A nelson hold is a grappling hold which is executed by one person from behind the opponent, generally when both are on the mat face down with the opponent under the aggressor. One or both arms are used to encircle the opponent's arm under the armpit, and secured at the opponent's neck. Several different nelson holds exist, and they can be separated according to the positioning of the encircling arm(s). A nelson is used to control an opponent or to turn them over onto their back and execute a pin.

Nelson Hold
StyleCatch wrestling

The term "nelson" is derived from "full nelson", which dates back to the early 19th century. It has been suggested that it was named after Horatio Nelson, who used strategies based on surrounding the opponent to win the Battle of the Nile and the Battle of Trafalgar; it was also suggested that Bobby Nelson was the innovator and/or the name inspiration of the nelson hold.[1]

Variations edit

A half nelson executed from the supine position

Quarter nelson edit

The quarter nelson involves putting one hand on the opponent's neck or grabbing the opponent's chin, passing the free arm under the arm of the opponent, and locking the free arm to the other arm by clasping the wrist. In amateur wrestling a strong quarter nelson can be used to secure a pin, or to control the opponent and advance into a more dominant position. Notice the images from 1874.

Half nelson edit

Half nelson.
Power half nelson

The half nelson is referred to by most coaches as being the easiest pinning hold in folkstyle wrestling, and is very commonly used. The half nelson is done using only one hand, by passing it under the arm of the opponent and locking the hand on the opponent's neck. In addition, the hand not being used should be holding the opponent's other wrist so that they cannot post the hand or peel the half nelson off.

A power half nelson is a type of half nelson. The hand not performing the nelson is placed on the opponent's head to increase the overall power of the half nelson.

When the half nelson has been put into place, it is used to turn the opponent over onto their back. This is accomplished by using the hand to press the opponent's neck down, while using the arm under the opponent's shoulder to lift the shoulder and drive it perpendicularly to the opponent's body.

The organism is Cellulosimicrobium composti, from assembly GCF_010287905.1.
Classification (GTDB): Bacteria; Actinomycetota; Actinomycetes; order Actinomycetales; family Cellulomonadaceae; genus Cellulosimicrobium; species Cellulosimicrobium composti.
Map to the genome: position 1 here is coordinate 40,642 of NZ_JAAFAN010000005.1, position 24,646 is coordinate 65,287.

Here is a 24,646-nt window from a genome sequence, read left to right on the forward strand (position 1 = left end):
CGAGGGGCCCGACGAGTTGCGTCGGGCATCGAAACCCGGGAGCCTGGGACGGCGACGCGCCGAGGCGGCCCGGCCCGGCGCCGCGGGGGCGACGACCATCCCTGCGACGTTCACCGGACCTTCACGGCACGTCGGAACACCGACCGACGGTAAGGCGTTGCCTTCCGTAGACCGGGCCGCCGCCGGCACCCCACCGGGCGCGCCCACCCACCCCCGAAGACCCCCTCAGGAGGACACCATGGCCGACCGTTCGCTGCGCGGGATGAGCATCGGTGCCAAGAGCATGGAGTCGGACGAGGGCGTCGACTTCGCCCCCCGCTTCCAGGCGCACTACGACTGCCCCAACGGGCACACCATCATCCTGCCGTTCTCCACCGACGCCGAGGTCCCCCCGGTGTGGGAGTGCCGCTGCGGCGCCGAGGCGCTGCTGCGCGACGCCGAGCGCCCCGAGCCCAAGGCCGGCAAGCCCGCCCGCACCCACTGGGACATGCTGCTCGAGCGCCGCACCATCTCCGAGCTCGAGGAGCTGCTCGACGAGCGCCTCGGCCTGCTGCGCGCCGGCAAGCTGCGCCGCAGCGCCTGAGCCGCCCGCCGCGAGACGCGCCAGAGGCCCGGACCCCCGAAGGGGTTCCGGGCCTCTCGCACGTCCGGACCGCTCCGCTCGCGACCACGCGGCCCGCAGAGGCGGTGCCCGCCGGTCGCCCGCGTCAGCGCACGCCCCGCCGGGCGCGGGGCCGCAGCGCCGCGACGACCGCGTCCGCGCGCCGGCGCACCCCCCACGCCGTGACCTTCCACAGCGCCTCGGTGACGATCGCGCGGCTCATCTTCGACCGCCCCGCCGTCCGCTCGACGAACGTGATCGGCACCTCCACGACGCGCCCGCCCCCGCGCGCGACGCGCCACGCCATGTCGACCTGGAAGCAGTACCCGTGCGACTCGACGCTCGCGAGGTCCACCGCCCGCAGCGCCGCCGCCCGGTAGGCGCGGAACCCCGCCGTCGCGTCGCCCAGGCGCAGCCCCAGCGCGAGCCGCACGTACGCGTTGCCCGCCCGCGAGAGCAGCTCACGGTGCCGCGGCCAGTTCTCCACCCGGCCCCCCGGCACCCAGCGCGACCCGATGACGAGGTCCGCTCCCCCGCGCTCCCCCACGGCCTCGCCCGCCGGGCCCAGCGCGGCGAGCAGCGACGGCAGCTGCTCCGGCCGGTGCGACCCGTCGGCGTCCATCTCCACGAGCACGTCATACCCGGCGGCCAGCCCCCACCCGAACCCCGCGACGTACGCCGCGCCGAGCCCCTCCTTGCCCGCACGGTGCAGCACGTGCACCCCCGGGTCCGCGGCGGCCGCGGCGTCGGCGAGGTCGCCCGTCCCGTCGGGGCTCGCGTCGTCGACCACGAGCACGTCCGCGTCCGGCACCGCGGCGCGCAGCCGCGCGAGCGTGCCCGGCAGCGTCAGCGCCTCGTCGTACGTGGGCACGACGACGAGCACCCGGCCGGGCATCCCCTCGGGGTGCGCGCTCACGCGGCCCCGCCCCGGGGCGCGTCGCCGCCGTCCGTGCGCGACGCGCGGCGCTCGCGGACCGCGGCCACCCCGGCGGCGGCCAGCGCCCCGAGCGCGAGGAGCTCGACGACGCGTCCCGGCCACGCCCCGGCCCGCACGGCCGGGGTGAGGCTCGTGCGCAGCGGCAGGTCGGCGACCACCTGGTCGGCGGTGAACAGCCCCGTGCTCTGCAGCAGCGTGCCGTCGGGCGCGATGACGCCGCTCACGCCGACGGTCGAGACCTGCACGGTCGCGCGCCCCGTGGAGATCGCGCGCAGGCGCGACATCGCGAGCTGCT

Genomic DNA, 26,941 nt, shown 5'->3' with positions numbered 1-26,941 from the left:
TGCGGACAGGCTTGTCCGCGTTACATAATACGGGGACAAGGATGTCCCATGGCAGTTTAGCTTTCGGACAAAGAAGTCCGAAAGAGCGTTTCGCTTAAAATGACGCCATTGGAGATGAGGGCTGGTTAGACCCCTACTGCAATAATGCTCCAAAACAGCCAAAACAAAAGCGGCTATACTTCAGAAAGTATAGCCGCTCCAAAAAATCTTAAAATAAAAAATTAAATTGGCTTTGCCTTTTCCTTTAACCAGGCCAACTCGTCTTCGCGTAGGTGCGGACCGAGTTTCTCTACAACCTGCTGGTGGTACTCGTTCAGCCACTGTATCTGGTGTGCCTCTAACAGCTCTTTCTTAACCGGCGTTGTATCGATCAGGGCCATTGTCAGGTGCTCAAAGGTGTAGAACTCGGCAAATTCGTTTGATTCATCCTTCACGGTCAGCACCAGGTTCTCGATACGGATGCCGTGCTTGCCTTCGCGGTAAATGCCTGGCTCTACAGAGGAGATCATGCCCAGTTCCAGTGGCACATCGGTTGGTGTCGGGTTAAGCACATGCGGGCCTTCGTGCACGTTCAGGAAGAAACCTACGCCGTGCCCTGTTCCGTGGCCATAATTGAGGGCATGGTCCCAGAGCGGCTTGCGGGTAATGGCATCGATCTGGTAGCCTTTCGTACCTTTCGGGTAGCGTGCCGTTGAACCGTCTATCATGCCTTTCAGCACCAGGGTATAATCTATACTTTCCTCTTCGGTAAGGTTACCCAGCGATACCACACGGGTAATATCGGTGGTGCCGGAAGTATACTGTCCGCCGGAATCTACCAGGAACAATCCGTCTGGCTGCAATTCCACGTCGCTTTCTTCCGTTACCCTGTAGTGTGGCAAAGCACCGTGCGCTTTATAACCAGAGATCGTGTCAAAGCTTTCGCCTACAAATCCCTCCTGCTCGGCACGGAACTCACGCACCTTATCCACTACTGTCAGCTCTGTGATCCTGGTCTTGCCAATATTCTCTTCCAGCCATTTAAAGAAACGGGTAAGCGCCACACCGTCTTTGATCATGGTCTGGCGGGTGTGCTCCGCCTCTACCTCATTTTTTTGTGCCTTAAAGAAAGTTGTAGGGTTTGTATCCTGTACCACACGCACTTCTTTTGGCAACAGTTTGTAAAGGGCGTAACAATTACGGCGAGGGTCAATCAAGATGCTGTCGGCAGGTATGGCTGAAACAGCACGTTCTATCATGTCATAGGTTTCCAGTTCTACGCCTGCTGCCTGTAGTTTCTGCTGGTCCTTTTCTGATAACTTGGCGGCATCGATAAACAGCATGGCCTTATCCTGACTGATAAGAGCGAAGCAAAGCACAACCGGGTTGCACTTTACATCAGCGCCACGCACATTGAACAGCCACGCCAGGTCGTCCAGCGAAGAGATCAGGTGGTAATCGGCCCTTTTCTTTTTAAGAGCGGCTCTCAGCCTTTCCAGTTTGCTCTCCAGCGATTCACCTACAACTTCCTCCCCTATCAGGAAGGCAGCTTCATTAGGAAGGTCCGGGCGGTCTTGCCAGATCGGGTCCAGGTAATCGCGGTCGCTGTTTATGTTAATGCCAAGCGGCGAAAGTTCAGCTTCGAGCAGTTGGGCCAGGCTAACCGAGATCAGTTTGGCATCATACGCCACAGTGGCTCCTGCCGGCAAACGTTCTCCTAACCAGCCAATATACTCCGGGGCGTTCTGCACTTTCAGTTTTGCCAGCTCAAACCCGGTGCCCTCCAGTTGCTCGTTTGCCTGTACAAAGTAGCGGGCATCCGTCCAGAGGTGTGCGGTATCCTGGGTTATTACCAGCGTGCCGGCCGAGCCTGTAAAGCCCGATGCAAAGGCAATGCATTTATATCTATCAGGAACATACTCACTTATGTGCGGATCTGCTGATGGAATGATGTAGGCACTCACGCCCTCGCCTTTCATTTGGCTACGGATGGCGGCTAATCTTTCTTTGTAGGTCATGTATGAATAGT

When the opponent has been turned over onto their back, the aggressor attempts to pin them by tightening the grip on the neck, putting the nelson in more deeply so that the aggressor's elbow is hooking the opponent's neck. Often the aggressor remains perpendicular to the opponent, chest on chest. The aggressor's free hand is used to minimize struggling by hooking the opponent's near or far leg or crotch.

Countering the half nelson edit

When the aggressor is in the process of putting the half nelson in, the opponent can attempt to prevent it from going in deeply by using their affected arm to clamp down on the intruding arm. This is especially effective if the opponent is on their knees instead of lying flat, which is why the half nelson should not be attempted until the opponent's stomach is on the ground. (However, there are types of half nelsons that can be applied when the opponents are on their knees. The Mills ride and the spiral-half are such techniques. With these techniques, the agressor uses forward pressure to lift and drag the opponent across the agressor's own hips. This movement relieves the clamp or "wing" pressure, creates a dominant perpendicular angle, lifts the opponents's near shoulder, and turns the opponent's hips.) When the agressor's half is sufficiently clamped, the opponent can with the free hand reach under their own neck and "peel" off the half hand. (However, if the opponent attempts to peel the half with the near-side hand, it will lift the should being attacked and give the agressor a more dominant angle to successfully run the half.)